Asia differs in so many ways since it is over such a vast amount of area. The religions differ as well with Islam being the main religion and militant Muslims being prevalent in places like Afghanistan. There are also Buddhists and countries where religion is banned as a whole. There is a direct correlation between a country being developed or labeled a developing country and their crime rate. This is because although a judicial system and law enforcement has been set up, the funding of these entities are not what already developed countries are. Some countries also are in flux with their governing body as there are militant groups threatening to take power. With all of this being a factor, it is no wonder that the crime rates differ to such an extent throughout Asia.
The Ways Crimes Are Labeled Are Different
What some would consider homicide can be called something completely different throughout the Asian continent. For example, in India there are “Dowry Deaths” where women within 7 years of their marriage are killed in a dowry related situation. Executions of women in Islamic states would have the woman committing the crime in the paperwork when she was actually brutally executed for other reasons. In some countries an accidental death from a fight would be considered murder while others would consider it manslaughter. The reporting of crimes is also something that can skew the numbers. In many countries where women are considered 2nd class citizens, rapes go unreported due to the fact that if the male who committed the crime denies the act, then the women can be charged with falsely accusing a man of rape which carries its own punishment. Though statistics will be skewed from time to time, they are a great barometer of the larger problems in societies and also what a country is doing well. The treatment of women in many of these countries lends itself to having the numbers be skewed as well. Marital rape in India for example is not considered a crime unless the victim is separated from the rapist.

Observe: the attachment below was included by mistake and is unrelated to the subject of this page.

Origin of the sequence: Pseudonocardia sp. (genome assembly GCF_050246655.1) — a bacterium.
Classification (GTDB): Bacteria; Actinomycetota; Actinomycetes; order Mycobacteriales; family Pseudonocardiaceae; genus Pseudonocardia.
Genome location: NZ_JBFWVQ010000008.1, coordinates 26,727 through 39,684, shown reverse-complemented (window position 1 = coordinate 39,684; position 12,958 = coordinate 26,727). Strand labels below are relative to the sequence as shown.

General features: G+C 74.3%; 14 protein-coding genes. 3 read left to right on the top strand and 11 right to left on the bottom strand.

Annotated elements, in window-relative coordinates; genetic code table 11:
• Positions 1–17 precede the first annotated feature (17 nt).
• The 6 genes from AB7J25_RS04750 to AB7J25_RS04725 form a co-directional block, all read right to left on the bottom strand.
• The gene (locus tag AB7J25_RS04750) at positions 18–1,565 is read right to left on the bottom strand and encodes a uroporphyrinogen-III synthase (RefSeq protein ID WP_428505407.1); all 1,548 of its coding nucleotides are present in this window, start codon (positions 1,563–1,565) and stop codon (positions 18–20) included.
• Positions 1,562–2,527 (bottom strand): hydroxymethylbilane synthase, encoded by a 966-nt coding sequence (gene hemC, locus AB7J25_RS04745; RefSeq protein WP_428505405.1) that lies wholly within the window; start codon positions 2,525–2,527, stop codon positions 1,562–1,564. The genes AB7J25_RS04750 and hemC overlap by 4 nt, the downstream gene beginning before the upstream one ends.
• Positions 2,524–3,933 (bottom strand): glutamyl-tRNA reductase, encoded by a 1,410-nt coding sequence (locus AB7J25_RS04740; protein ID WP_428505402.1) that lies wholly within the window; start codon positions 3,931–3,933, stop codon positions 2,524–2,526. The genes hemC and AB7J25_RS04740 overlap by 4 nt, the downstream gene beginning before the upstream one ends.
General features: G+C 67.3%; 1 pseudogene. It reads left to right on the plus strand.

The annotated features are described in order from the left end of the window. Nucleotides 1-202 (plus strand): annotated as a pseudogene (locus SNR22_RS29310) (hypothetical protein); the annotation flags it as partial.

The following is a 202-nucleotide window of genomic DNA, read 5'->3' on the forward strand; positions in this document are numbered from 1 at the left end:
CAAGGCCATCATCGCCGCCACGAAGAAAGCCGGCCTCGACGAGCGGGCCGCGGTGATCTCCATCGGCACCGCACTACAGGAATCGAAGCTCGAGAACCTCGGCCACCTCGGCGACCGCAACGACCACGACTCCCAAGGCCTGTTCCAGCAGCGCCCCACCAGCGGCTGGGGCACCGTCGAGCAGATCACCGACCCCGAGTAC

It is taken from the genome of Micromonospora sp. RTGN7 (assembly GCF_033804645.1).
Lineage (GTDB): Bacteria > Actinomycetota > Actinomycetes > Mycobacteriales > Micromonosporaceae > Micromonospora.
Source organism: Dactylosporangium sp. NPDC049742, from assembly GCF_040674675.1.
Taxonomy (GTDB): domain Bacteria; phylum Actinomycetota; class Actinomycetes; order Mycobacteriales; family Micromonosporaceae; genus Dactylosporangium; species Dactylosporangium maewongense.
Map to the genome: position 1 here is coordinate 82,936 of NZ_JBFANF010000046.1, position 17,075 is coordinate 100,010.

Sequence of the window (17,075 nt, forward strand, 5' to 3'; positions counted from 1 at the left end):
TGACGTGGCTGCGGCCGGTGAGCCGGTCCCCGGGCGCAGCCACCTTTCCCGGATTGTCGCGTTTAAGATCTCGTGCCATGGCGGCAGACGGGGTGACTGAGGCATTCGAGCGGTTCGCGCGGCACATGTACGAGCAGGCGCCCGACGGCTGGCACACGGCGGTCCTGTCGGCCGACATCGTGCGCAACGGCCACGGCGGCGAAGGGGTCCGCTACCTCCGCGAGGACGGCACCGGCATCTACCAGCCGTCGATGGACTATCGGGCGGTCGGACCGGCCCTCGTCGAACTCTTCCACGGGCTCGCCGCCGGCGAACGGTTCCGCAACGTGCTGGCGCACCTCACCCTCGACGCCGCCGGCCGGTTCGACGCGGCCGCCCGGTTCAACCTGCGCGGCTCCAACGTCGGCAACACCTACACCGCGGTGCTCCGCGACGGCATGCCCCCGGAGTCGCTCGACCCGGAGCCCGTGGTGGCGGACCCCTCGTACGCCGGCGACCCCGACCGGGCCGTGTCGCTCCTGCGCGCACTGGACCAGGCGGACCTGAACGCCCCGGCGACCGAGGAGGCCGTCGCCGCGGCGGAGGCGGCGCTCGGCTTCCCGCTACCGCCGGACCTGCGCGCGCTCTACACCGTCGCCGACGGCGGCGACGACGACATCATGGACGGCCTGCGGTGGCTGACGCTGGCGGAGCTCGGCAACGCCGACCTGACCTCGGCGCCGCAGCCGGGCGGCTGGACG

Generally economic factors are one of the most correlated things with crime rates. Countries with higher GDPs generally have lower crime rates but this is not always the case. The amount of money put into the judicial system and law enforcement tends to have an impact on lowering the crime rate. Countries like Japan which are very well developed are at the bottom of the Asian crime rates. This is because culturally the Japanese shy away from crime and punish criminals fairly and swiftly. The Japanese also place education at the utmost of importance. The fact that Japan is so developed also lends it to being low on crime since it has a booming industry in tech amongst other business. Japan is considered one of the safest countries in the world to visit, unlike South Korea’s, where the economic progress has still left certain parts of its society in poverty and thus more likely to commit crime.
As you can see, there are many different factors that have an impact on crime rates. Some deal with money while other deal with the systems that are put into place in a country. Dealing with the larger picture will help decrease crime in the long run. Whether these are systematic changes or changes in what is culturally acceptable, there needs to be change and countries can model themselves after countries with lower crime rates.